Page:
WASHINGTON (Reuters) - The United Auto Workers (UAW) union's top negotiator in talks with General Motors Co (GM) to resolve a more than three-week strike said late Tuesday a key issue separating the two sides is job security.
"We have made it clear that there is no job security for us when GM products are made in other countries for the purpose of selling them here in the U.S.A.," UAW Vice President Terry Dittes wrote in a letter to UAW officials on the 23th day of the strike. "We believe that the vehicles GM sells here should be built here. We don't understand GM's opposition to this proposition."
The strike at the United States' biggest carmaker began on Sept. 16, with its 48,000 UAW members seeking higher pay, greater job security, a bigger share of the automaker's profit and protection of healthcare benefits. The strike has cost GM more than $1 billion and forced it to idle operations in Canada and Mexico.
GM declined to comment on the UAW letter, which the union released to the media. Talks are set to resume Wednesday morning and the sides have exchanged numerous proposals since the strike began.
GM's production of trucks and sport-utility vehicles in Mexico has drawn anger among union workers.
Through August, 526,000 of the 573,000 vehicles GM exported from Mexico were sent to the United States, equal to about a quarter of its U.S. sales. U.S. President Donald Trump and many lawmakers have also urged GM to build more vehicles in the United States.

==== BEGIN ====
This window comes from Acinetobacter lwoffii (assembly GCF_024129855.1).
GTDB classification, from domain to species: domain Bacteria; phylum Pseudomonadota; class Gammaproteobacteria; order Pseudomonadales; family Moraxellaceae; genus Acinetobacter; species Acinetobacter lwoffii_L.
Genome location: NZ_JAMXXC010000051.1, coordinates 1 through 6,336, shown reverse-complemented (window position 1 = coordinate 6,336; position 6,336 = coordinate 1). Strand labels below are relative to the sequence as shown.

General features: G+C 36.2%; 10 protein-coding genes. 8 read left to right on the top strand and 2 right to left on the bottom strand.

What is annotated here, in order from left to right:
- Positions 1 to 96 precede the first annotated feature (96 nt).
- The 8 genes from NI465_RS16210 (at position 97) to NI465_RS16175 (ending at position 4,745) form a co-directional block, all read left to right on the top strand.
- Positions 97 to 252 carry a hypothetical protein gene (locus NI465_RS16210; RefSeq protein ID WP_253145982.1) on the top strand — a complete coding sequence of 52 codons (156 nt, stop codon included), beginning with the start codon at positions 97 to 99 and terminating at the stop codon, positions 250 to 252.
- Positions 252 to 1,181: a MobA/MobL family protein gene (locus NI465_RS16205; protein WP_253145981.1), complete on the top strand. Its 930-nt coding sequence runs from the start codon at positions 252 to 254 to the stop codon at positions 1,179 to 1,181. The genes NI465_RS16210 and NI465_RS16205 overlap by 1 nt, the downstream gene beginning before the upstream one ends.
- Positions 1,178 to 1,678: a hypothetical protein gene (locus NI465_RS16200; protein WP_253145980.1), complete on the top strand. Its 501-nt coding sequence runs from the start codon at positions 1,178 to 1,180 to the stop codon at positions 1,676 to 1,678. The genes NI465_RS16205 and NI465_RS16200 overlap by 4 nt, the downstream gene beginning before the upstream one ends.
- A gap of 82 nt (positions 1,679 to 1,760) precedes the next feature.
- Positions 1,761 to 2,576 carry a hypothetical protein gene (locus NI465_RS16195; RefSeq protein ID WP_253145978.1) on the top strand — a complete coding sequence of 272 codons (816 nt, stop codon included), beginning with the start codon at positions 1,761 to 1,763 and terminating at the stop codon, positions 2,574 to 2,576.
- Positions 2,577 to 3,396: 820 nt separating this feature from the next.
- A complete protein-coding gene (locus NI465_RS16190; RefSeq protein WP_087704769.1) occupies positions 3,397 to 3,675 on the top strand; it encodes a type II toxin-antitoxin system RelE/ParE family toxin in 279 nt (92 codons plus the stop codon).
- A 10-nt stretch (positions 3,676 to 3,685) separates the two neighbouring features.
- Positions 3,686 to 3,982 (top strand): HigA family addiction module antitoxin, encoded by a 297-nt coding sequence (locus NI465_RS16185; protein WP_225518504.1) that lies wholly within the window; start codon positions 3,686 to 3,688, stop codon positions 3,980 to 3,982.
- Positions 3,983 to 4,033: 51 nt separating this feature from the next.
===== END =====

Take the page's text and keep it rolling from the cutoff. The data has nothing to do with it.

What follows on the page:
GM announced in November 2018 it would close four U.S. factories, including two assembly plants, and cut 15,000 jobs in North America.
GM said in September before the strike began that it had offered to make $7 billion in new U.S. investments in eight facilities in four states, but did not specify timing, location or products with the exception of a planned electric truck.
UAW workers are concerned that as GM shifts to more electric vehicles it will require fewer workers and that battery production may result in workers getting paid less than at existing transmission plants.
Reuters has reported that GM has told the UAW it could build a new battery plant near the now shuttered Lordstown, Ohio factory.
To date, the strike has hit as many as 150,000 workers in the auto industry, a report from research and consulting firm Anderson Economic Group (AEG) showed on Tuesday.
About 75,000 employees of auto parts suppliers have either been temporarily laid off or have seen their wages shrink due to the slump in demand from GM, according to the AEG report.
About 5,000 workers at Michigan auto suppliers have filed for unemployment benefits as a result of the strike, the state said on Tuesday.
AEG estimates that the strike has resulted in a $660 million profit hit for GM and more than $412 million in direct wage losses for all employees through the third week of the strike.
GM's share price dropped by 2.5% on Tuesday as broader indexes fell. Its share price has lost 9% since the strike began, slicing more than $4 billion from the automaker's market value.
The stoppage has also led to $155 million in lost federal income and payroll tax revenue and $9.1 million in lost Michigan income tax revenue.
Talks for a new four-year labor contract took a "turn for the worse" on Sunday after the UAW rejected GM's latest offer but the two sides were still talking.
(Reporting by Dominic Roshan K.L. in Bengaluru and David Shepardson in Washington; Editing by Tom Brown and Christopher Cushing)